On 31 August 2014, Krishna Upadhyaya and Ghimire Gundev disappeared from Doha, Qatar, just before they were supposed to board their plane to leave the country. The pair of human rights defenders were in the country researching the plight of migrant workers in the Gulf emirate.
Shortly before their disappearance, the researchers communicated to their employer that they were being followed by Qatari security personnel and that they might be detained. When they failed to board their plane, their employer repeatedly tried to contact the Qatari officials for information on the activists, but did not receive any response. Various human rights organizations also called for information on the whereabouts of the activists, but the activists remained effectively disappeared.
On Saturday, 6 September, almost one week after their last communication, Qatar’s Foreign Ministry acknowledged that the Qatari government arrested and interrogated the men for having violated the provisions of the laws of the state of Qatar. The government provided no specific information on where it was holding the men, and did not release any information on the particular charges under which it detained them. On 9 September, the government released the researchers without further providing any reasons for their arrest. They are now waiting to leave the country.
Qatar has recently found itself under significant scrutiny for the treatment of migrant workers in the construction of stadiums for the 2022 World Cup. Reports of horrific working conditions, deprivation of wages, despicable accommodations, physical abuse, and disappearances and even unexplained deaths of migrant workers have brought to light the pervasive exploitation of migrant workers in Qatar and the accompanying lack of acceptable legislation commissioned by the government to counter the phenomenon.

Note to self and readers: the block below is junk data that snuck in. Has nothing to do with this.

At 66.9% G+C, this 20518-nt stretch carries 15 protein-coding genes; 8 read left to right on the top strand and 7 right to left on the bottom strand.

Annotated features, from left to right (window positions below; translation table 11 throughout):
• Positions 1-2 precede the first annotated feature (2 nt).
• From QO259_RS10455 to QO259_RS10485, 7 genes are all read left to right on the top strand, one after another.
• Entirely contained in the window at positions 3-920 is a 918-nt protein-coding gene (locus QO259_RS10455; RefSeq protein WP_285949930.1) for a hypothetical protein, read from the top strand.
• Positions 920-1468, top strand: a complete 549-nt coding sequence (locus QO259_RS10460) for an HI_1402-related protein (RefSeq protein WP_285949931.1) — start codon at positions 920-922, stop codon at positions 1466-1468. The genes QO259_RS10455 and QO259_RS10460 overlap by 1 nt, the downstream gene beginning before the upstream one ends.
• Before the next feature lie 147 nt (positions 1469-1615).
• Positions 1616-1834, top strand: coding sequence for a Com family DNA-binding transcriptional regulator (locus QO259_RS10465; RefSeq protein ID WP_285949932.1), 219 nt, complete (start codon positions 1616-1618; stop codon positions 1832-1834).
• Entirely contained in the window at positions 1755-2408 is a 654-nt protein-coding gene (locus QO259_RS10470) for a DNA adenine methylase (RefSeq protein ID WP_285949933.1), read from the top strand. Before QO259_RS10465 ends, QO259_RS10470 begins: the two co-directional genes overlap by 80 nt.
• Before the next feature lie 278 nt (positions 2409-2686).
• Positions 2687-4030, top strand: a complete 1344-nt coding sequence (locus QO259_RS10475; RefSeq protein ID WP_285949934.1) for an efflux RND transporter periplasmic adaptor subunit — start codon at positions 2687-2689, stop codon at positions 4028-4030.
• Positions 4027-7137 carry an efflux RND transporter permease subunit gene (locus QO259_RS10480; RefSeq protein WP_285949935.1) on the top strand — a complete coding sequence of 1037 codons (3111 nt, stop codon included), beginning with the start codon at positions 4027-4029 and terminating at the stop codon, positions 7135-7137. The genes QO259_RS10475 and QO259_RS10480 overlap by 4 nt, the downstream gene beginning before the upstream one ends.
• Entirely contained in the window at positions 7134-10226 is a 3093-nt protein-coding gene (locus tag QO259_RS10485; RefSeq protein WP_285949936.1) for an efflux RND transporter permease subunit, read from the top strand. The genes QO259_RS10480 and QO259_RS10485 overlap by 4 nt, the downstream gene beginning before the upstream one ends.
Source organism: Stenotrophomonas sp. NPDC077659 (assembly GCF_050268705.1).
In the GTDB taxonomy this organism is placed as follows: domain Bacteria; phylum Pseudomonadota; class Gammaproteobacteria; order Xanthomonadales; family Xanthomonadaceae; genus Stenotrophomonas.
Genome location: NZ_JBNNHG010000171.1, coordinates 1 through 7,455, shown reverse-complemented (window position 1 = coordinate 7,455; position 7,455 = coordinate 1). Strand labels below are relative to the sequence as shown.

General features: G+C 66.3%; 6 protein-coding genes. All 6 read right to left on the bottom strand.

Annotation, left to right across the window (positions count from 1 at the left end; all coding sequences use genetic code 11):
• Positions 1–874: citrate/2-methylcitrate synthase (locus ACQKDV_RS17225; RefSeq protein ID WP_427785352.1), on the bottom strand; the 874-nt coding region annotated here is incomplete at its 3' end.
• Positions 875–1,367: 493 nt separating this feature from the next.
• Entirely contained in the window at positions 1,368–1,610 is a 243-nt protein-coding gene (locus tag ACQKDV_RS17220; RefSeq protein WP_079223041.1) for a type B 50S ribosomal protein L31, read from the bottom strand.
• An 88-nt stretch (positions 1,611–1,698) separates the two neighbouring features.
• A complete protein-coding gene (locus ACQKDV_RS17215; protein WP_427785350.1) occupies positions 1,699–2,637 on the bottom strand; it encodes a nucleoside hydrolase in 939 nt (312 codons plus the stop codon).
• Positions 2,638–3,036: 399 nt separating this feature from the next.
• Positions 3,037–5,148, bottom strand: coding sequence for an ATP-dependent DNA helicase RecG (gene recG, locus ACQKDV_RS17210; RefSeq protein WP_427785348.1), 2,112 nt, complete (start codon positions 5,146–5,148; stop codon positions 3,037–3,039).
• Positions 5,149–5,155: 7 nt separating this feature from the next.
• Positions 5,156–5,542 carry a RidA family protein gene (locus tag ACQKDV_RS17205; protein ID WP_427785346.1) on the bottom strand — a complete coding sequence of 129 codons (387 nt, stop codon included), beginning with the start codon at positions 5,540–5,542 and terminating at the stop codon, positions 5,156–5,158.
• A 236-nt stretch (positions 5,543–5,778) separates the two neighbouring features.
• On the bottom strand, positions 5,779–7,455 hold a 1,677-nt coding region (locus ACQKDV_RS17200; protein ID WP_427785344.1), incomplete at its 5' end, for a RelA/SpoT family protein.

There are over 1.4 million migrant workers in Qatar, representing nearly 94% percent of the overall population. Qatar, however, practices a regressive, archaic system of recruitment called the kafala system, by which many migrant laborers often find themselves tied to abusive employers with no ability to escape. Such contracts do not give the workers any rights in terms of determining their wages, their hours and conditions of work, their accommodation and living conditions, or their right to leave their employer, and many employers often appropriate the passports of their employees so as to effectively strand them in the country.
The enforced disappearance and subsequent arbitrary detention of the two human rights researchers highlights the risk to other human rights defenders in the country, and begs the question of whether these researchers would have been released in the absence of the uproar caused by the international NGO community. It also invokes reflection that, if well-known and duly represented human rights defenders can go missing, then how safe are the large number of often undocumented migrant workers in the country?
Sonia Pereira is a legal intern at ADHRB.